The Incipient Beginning of the State Developing an Intellectual and Moral Being

We can distinguish between the way one societal organisation, or State, relates to other states, from the way the State relates internally to its citizens.  To some degree, the external relations impact the internal, as fear, tension or military concerns externally will always tend to bring about more demands by the State on its citizens and thereby more control and regimentation.  The external relations, however, may assume a more or less peaceful aspect, particularly when States, either through their own strength or through strength of alliances, are able to balance opposing states to the degree that neither party is prepared to undertake aggressive action to try to control or subjugate the other.  During such periods, we may see a lessening of the internal controls, and even observe steps to support and raise up the quality of life of the citizenry.  There have been times and periods, particularly in recent years, where the State exhibited more concern for the welfare of its citizens, and in these times we see an emphasis on things such as universal health care, elder care, education, and development of standards of living that enhance the individuals living in the society.  We may also see, however, periods where the internal controls, even in times of relative peace, are enhanced, laws and regulations are promulgated, and police action and enforcement increases.  Such periods tend to bring about less individual initiative and freedom of action, and lead eventually to the decline of society through a form of stagnation; while conversely, in those periods where the individuals have more freedom and opportunity, there will be greater forward movement and progress on a number of fronts.  In more modern times, we note the increase of attention on creating internal relations with its citizens which support the individual, thus the rise of labor laws, outlawing of child labor, concern for clean air and water, safe food, as well as education, and safety net provisions placed to help people who are otherwise more vulnerable, while concurrently taking this more active role to more extreme efforts to regiment and control.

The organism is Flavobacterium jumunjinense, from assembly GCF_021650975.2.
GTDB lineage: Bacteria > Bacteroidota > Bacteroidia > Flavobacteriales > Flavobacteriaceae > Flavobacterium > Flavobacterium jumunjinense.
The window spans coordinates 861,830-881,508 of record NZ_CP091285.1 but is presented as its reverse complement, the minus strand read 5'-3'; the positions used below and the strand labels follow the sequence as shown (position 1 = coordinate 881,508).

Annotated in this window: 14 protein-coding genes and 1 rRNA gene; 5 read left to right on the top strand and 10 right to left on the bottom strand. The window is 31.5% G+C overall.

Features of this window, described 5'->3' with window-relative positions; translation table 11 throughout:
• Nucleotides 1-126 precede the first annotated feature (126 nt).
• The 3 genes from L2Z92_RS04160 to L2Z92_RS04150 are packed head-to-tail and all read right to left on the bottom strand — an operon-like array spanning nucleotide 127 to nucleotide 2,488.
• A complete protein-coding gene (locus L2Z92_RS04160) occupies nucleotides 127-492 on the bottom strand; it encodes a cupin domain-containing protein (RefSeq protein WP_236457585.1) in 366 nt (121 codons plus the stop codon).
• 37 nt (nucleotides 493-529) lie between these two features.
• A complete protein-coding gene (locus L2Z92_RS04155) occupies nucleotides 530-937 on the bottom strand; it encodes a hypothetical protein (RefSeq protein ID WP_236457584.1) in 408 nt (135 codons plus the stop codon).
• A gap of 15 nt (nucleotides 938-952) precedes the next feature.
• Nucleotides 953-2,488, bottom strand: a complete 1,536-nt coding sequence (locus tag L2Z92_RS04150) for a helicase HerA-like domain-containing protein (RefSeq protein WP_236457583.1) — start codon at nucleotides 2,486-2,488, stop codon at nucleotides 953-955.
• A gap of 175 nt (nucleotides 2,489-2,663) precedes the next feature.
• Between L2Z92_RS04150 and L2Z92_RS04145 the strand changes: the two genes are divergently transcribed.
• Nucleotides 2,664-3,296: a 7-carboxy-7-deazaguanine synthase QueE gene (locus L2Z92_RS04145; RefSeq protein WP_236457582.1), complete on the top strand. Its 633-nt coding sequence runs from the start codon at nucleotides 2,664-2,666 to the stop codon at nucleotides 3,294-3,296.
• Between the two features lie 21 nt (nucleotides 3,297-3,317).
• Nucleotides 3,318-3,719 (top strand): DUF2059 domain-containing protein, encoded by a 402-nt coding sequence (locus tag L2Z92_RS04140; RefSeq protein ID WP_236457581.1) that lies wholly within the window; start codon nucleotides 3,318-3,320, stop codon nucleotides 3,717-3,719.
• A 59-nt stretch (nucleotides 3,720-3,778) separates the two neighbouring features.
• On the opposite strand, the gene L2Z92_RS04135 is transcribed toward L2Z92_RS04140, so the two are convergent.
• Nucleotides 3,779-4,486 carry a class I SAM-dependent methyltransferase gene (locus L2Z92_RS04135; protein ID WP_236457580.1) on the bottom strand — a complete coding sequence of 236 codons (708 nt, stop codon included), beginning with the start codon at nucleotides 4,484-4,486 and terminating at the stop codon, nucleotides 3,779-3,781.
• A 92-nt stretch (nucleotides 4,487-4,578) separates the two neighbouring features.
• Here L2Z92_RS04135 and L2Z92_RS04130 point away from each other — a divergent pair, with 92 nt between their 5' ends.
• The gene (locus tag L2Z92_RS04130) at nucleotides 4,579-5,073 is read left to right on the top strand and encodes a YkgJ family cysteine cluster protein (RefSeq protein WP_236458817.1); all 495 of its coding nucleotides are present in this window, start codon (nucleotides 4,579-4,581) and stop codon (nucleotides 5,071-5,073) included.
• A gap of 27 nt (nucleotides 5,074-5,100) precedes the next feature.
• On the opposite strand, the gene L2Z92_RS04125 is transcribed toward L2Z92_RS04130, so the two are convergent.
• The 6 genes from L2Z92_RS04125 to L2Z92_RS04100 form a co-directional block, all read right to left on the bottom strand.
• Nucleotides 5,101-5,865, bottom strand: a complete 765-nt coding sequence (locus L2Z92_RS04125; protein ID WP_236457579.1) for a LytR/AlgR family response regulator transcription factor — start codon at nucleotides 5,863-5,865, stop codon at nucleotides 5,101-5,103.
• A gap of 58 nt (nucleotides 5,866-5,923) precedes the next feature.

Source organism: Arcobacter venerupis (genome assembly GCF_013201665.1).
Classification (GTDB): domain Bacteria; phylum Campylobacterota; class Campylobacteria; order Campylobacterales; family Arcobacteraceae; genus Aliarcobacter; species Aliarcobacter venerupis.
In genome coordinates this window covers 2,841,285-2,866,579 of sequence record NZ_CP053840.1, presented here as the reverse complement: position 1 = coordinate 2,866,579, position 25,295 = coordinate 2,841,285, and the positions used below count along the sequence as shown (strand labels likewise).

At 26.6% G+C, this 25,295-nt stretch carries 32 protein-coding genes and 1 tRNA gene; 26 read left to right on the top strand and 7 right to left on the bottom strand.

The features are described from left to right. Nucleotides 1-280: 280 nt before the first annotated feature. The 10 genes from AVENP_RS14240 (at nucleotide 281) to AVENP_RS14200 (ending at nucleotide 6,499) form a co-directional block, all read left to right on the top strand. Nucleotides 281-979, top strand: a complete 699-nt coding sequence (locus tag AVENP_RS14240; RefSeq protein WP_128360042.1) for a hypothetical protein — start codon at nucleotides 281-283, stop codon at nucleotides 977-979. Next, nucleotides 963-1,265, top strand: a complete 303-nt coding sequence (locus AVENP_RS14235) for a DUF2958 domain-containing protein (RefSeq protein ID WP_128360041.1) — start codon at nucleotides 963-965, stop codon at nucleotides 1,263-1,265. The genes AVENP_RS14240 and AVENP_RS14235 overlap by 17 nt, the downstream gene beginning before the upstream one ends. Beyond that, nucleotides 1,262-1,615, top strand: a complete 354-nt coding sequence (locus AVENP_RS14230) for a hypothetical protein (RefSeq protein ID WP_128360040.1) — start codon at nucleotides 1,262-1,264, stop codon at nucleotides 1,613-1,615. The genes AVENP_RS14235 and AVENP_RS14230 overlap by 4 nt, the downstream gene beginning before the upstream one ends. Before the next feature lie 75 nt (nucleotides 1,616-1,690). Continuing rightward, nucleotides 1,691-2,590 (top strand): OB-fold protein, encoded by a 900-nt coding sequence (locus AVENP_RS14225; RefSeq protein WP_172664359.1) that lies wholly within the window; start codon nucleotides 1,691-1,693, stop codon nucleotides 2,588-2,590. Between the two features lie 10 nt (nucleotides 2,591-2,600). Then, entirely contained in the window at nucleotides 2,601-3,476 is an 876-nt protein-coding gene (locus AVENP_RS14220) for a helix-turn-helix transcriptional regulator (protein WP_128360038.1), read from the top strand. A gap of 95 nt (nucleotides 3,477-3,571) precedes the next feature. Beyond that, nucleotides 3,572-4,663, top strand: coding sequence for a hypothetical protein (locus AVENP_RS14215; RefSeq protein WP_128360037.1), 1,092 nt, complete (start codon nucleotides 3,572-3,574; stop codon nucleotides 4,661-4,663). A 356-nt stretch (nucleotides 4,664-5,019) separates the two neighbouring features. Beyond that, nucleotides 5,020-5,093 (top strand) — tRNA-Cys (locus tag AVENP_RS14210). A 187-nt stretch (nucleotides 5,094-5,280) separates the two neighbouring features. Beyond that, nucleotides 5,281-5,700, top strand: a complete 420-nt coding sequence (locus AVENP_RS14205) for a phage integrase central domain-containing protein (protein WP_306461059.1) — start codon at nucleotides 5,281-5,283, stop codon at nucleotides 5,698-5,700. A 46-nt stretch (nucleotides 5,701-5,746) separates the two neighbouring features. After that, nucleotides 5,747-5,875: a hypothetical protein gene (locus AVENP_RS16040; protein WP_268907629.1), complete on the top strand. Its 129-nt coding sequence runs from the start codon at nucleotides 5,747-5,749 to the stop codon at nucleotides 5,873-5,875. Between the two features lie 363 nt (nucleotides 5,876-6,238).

Sri Aurobindo notes:  “The State now feels the necessity of justifying its existence by organising the general economic and animal well-being of the community and even of all individuals.  It is beginning to see the necessity of assuring the intellectual and, indirectly, the moral development of the whole community.  This attempt of the State to grow into an intellectual and moral being is one of the most interesting phenomena of modern civilisation.  Even the necessity of intellectualising and moralising it in its external relations has been enforced upon the conscience of mankind by the European catastrophe.”

There is a risk, which we can see growing, that as the State tries more and more to protect, and support its citizens, it will try to regiment and organise ever-greater aspects of the life of the community and its individuals, under the pretext of securing internal peace and tranquility.  This danger however, leads to the suppression of individual growth and eventually, to stagnation.

Sri Aurobindo, The Ideal of Human Unity, Part I, Chapter 4, The Inadequacy of the State Idea, pp. 29-30